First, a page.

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3.6 Ene Reactions

DOI: 10.1055/sos-SD-203-00176

Terada, M.Science of Synthesis: Stereoselective Synthesis, (20113309.

General Introduction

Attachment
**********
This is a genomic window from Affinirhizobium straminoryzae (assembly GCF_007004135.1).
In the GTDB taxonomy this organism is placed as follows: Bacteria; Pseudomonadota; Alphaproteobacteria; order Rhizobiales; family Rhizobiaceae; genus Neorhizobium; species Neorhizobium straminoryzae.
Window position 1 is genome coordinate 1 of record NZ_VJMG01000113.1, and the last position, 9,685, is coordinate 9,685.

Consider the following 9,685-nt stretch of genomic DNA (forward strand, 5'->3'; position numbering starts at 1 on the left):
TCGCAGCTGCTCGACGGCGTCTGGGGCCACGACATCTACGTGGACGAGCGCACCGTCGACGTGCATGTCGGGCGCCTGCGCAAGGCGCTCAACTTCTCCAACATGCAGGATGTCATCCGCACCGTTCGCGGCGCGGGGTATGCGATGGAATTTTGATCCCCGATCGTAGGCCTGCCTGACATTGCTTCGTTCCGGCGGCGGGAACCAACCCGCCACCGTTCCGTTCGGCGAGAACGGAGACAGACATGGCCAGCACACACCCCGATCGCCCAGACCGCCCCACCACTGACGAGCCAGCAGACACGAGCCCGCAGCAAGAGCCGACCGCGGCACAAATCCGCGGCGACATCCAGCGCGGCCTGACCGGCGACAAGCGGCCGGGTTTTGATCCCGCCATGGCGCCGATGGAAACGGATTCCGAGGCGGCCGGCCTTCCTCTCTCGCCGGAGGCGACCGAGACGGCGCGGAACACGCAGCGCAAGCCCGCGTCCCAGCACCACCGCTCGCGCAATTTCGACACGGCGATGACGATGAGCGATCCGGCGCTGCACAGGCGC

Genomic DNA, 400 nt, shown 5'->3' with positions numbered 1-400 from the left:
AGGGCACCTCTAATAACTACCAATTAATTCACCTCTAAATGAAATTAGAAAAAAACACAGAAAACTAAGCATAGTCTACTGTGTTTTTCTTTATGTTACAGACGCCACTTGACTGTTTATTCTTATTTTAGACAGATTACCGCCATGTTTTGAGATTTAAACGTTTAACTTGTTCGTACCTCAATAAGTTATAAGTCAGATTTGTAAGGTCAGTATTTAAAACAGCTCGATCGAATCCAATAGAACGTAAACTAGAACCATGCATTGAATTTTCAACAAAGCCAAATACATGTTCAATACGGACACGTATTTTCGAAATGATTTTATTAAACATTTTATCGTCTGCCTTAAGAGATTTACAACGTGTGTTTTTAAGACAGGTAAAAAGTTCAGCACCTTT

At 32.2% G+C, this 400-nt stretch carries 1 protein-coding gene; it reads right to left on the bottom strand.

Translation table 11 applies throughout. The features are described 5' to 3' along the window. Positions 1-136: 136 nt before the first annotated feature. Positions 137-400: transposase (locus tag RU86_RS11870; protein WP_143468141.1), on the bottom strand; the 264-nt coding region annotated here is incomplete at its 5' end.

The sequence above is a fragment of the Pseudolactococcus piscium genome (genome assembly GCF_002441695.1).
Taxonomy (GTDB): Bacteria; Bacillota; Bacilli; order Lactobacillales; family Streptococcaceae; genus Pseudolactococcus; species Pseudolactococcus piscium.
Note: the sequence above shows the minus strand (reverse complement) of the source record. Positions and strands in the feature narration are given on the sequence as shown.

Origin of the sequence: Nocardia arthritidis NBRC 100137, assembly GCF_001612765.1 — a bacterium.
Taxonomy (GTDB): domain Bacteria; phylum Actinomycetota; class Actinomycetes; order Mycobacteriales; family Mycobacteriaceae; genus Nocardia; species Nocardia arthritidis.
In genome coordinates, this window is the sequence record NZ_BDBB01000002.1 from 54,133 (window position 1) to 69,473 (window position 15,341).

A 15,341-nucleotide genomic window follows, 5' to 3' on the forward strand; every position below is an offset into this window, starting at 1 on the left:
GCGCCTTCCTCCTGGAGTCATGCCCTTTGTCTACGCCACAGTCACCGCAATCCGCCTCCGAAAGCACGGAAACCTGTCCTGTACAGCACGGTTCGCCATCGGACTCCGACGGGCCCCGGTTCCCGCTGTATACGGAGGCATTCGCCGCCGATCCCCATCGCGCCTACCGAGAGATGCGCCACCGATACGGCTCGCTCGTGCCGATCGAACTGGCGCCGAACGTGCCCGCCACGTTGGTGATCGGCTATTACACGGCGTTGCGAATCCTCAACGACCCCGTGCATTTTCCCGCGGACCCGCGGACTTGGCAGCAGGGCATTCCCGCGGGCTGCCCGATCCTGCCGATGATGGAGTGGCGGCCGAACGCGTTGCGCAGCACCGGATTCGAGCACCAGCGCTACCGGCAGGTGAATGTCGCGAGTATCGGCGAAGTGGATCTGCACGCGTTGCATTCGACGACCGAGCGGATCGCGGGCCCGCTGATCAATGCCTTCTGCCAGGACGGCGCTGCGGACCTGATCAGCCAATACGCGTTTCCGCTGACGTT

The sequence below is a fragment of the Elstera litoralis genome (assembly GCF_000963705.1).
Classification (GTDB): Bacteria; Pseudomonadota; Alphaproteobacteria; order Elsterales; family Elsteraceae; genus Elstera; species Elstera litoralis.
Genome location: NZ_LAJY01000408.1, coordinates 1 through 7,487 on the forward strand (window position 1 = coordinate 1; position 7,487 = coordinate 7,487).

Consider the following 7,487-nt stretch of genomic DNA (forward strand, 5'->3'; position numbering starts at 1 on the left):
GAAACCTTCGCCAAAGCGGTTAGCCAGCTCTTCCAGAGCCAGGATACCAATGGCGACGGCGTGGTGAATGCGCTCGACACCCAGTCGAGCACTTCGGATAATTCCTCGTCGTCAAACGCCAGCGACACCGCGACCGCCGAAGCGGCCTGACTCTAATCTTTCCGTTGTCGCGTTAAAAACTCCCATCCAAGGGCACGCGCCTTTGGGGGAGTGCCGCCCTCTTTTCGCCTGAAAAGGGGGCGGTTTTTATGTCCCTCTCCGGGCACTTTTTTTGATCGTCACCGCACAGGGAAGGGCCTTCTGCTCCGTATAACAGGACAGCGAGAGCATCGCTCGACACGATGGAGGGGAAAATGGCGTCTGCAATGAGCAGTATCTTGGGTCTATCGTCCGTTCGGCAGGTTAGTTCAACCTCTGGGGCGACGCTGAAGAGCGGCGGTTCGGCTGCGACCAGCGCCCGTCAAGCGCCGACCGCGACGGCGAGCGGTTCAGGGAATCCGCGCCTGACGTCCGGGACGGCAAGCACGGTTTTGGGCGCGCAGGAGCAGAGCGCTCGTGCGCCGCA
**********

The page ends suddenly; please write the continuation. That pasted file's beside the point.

The ene reaction can be broadly classified as a six-electron pericyclic process that involves the addition of an alkene (ene) with an allylic hydrogen atom to an electron-deficient multiple bond (enophile) (Scheme 1).[‌1‌‌15‌] The reaction is accompanied by the migration of the double bond through a 1,5-hydrogen shift, in which the activation energy is significantly larger than for the mechanistically related DielsAlder cycloaddition. Although high reaction temperatures are generally required to promote the thermal reaction, Lewis acid catalysis enables the reactions to be carried out under milder conditions with significant rate enhancements. Since the inception of Lewis acid catalysis, significant progress has been made in the area of both intra- and intermolecular ene reactions using carbonyl compounds and electron-deficient alkynes, as well as alkenes as enophiles. To date, ene reactions have received considerable attention, since they permit the formation of CC and CX bonds (X=heteroatom) using simple and unmodified alkenes, which constitutes an atom-economical process.

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